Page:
UPDATE 6:00pm PST: An even newer poll just released by SurveyUSA of 561 likely and actual voters showed indicate that 50% would approve Referendum 71 and 43% would reject with 7% still undecided.
A new poll of 500 likely voters from Approve Referendum 71, the campaign that is asking Washington state residents to approve the new "everything but marriage" domestic partnership law, shows they hold a slight lead with 53% and opponents losing support at 36%.
The Approve 71 campaign celebrated the news but cautioned against complacency. Anne Levinson, chairwoman of the campaign, said in a press release, "This is both good--and cautionary--news. These results show that when voters understand what the domestic partnership law is--and the many families who will be harmed if it is repealed--they will vote to approve it.
"Yet, we also know that in an off-year election, older, more conservative voters turn out in greater numbers. While there is broad statewide support for treating all families equally, those who vote will determine the outcome of this election," Levinson continued. "This poll makes a very clear point: those who want to ensure that legal protections aren't taken away from gay and lesbian families absolutely have to vote."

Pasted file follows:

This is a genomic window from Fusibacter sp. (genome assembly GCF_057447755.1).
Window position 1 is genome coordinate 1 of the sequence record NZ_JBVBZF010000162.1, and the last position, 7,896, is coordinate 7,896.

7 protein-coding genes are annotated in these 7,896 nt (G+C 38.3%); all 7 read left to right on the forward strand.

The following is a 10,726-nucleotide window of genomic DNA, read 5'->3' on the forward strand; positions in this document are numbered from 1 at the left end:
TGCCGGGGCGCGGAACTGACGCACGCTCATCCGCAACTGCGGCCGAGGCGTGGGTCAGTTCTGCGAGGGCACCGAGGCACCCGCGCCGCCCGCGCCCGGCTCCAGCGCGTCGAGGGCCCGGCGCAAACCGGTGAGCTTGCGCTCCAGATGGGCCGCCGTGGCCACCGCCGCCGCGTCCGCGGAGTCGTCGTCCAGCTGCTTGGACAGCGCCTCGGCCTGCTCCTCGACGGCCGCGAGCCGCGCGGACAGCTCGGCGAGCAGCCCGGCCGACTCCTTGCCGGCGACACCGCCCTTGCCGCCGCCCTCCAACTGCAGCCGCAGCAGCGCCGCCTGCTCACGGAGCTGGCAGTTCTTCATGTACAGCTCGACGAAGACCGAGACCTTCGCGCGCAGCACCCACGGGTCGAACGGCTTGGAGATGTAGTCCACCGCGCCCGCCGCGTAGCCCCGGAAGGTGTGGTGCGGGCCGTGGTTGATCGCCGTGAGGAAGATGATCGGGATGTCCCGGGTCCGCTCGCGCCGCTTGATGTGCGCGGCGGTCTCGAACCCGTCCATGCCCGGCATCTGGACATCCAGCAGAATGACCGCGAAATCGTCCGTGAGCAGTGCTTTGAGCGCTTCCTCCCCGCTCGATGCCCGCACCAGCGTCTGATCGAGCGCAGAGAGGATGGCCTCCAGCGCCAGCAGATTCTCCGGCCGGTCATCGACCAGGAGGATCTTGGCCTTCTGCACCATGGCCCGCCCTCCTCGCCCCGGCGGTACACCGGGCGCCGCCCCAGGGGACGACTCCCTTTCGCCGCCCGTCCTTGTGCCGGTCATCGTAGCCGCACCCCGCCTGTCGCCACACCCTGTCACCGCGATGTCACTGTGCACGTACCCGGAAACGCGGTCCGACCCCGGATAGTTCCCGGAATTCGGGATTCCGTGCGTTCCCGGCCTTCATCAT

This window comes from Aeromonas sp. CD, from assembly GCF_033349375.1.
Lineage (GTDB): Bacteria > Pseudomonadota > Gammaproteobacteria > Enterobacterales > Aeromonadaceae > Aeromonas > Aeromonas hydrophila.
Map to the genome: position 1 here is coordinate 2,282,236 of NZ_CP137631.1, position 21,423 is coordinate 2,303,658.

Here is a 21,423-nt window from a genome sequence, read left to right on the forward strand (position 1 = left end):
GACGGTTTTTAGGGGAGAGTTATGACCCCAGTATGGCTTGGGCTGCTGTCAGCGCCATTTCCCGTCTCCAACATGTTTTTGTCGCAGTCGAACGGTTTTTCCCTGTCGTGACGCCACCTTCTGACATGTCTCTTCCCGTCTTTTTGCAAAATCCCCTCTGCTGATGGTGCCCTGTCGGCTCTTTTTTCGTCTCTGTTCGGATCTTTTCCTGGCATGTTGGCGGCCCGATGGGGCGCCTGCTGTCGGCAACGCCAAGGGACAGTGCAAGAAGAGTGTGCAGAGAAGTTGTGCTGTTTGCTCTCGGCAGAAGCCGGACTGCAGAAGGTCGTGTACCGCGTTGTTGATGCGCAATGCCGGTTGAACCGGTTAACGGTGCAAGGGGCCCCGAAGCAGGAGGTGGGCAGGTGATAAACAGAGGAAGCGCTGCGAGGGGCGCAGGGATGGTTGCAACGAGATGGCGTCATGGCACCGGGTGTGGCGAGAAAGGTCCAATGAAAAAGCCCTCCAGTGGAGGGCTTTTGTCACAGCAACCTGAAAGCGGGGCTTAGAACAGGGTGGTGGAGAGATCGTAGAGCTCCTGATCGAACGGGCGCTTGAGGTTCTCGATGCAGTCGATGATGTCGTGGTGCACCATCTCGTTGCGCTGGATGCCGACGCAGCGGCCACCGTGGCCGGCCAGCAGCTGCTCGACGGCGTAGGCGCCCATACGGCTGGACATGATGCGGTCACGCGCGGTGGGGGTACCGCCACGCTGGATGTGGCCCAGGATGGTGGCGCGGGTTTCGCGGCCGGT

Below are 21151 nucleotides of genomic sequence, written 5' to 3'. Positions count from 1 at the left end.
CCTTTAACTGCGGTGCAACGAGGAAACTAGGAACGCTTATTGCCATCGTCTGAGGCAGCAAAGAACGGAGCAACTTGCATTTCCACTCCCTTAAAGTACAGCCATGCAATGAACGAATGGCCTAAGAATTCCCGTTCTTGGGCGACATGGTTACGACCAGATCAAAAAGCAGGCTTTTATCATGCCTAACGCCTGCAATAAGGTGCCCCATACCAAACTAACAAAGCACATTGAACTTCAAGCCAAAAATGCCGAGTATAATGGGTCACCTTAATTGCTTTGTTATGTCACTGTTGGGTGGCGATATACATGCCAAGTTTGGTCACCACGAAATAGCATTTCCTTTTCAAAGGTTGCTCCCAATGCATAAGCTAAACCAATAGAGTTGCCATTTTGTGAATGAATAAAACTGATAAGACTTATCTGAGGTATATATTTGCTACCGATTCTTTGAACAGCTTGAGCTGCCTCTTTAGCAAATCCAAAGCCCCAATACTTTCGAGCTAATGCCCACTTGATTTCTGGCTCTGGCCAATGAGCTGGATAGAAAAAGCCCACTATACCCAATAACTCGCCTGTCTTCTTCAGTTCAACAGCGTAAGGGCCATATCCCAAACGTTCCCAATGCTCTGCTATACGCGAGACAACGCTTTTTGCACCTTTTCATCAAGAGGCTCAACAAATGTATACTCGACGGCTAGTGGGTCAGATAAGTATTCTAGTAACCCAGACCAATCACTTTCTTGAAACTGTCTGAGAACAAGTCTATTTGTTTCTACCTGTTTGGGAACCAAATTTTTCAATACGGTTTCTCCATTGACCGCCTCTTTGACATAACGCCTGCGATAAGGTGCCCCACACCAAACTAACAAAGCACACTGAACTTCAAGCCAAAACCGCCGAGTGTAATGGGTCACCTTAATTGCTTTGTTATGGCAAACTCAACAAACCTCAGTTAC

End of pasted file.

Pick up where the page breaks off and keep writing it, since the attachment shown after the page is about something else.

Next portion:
Approve 71 campaign manager Josh Friedes noted that only a small percentage of voters have turned in their ballots so far.
"What our poll shows us is that if supportive voters cast their ballots, we will win. That's why getting fair-minded voters to cast their ballots on time is so important—we're seeing ballots from less urban parts of the state being sent in, while voters in King, Pierce and Snohomish counties are not yet mailing their ballots in large numbers,” said Friedes.
”We are also reaching out to younger voters—who often don’t vote in offyear elections—to mail in their ballots," added Friedes. "Younger voters could make a big difference since they tend to be more supportive, and many are not included in the poll because they are not considered likely voters.
"We need people to spend the five minutes to fill-out the ballot. And then we need them to actually put a stamp on the envelope—or two stamps if they live in Pierce County—and mail it.
"Basic legal protections for thousands of committed couples hinge on this simple act," concluded Friedes. "Our message is 'Vote now!'"
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